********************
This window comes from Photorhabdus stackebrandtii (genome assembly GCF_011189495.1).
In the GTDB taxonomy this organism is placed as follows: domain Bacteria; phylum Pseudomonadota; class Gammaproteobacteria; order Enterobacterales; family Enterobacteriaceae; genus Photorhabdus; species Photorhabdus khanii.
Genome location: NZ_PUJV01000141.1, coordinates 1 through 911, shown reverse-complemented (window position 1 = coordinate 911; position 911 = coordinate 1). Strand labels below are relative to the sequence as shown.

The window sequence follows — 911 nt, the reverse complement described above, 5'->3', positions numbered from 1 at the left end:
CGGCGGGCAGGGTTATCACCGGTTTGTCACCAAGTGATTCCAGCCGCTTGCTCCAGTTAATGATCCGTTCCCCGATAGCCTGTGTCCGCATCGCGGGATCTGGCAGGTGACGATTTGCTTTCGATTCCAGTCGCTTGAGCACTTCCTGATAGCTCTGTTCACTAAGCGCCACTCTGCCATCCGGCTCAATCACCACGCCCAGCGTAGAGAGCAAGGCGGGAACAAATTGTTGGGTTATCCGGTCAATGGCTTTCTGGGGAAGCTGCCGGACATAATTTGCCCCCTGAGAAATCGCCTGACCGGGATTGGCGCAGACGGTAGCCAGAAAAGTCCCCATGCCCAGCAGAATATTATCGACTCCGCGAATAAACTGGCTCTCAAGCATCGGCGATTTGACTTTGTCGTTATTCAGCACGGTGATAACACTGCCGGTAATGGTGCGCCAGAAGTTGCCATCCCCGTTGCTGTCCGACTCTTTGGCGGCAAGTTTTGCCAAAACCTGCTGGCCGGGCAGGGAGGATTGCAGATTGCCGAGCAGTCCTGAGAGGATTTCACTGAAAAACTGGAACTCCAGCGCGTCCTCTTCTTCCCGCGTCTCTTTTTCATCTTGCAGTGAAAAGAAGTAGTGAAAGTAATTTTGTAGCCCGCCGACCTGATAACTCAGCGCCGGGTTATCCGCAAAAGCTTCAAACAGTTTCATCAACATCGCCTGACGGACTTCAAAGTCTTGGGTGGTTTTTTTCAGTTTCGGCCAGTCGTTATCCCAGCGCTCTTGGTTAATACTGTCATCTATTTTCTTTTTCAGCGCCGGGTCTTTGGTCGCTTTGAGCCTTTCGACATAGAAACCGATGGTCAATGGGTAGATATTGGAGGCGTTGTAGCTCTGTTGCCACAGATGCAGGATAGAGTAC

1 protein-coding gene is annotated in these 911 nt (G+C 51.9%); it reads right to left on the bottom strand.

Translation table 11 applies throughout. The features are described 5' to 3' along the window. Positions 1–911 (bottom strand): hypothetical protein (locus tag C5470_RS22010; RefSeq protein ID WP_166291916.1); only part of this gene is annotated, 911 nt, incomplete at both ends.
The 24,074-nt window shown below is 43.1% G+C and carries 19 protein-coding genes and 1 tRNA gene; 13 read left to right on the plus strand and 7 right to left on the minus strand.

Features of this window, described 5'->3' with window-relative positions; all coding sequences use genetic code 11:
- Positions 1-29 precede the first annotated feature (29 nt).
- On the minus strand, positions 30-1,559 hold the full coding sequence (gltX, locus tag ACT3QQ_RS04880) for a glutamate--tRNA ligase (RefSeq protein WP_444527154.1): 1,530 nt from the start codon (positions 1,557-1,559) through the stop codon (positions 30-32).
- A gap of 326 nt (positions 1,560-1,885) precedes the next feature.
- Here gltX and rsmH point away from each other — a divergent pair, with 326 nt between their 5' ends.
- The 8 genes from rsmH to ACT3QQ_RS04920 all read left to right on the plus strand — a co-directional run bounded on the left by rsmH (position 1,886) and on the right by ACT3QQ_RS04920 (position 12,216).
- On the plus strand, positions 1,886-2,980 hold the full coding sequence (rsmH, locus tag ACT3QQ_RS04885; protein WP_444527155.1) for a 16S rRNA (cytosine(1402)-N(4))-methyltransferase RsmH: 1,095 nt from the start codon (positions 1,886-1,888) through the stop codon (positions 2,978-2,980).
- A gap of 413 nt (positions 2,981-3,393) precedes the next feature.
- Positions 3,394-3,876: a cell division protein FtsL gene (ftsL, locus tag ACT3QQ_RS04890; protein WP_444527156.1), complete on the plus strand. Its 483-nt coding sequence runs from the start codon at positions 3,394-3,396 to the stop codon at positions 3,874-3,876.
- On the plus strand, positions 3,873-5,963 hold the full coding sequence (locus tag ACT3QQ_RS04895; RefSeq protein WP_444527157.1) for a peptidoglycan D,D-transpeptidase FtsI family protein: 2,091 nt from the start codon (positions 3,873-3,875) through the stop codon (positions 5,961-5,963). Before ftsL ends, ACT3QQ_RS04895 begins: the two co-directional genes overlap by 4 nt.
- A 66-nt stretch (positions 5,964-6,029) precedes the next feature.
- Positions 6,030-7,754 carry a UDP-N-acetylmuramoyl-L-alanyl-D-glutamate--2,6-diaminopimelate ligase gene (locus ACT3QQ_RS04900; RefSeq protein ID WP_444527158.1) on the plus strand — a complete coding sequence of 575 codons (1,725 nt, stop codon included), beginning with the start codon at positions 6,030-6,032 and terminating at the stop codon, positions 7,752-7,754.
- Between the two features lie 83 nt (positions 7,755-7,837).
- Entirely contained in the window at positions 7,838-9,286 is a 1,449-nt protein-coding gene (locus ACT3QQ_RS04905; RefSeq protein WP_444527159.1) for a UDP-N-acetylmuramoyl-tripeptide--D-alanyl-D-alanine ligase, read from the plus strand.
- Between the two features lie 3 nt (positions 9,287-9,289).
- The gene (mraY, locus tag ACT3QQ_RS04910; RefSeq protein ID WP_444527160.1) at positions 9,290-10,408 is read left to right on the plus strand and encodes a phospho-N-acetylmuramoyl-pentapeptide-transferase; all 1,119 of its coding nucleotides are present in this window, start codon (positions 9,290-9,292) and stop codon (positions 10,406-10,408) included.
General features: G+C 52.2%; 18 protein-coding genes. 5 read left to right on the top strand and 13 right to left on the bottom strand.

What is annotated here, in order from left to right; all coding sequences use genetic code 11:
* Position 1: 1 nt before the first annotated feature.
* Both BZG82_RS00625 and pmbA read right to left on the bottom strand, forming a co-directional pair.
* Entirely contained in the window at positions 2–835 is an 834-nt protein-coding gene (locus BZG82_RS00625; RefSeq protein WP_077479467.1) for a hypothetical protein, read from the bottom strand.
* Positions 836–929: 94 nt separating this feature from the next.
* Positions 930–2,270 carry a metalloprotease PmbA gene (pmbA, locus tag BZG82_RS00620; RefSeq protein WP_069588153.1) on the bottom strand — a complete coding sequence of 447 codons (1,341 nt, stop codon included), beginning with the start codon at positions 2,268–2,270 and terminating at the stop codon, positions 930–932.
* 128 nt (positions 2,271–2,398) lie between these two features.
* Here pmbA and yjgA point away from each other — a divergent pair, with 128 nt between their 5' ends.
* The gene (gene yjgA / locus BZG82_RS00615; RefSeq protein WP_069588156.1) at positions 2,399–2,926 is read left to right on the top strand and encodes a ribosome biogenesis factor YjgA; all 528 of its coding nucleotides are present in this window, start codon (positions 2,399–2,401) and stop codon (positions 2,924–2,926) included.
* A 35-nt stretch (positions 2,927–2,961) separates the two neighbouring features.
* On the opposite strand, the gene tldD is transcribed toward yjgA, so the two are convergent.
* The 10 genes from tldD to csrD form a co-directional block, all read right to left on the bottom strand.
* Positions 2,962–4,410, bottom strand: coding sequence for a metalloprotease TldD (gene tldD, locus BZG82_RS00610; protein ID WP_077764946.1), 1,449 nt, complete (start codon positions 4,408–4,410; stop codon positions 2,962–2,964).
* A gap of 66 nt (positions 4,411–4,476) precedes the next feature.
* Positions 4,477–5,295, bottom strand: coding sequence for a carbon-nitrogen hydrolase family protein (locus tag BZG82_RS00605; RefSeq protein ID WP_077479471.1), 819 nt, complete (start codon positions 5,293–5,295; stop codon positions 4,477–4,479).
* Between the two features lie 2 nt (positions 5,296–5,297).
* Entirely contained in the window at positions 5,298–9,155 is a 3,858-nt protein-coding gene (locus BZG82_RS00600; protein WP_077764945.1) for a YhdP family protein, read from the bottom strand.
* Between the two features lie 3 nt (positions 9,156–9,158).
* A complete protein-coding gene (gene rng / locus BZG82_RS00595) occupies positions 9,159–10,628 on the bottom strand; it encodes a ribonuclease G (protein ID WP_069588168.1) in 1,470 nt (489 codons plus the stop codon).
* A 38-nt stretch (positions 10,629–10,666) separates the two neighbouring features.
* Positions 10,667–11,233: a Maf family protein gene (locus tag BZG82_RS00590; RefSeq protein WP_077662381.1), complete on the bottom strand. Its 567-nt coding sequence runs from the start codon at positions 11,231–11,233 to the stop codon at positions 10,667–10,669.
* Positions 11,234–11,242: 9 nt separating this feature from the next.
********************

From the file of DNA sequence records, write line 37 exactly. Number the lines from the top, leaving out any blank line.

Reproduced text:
* The 10 genes from tldD to csrD form a co-directional block, all read right to left on the bottom strand.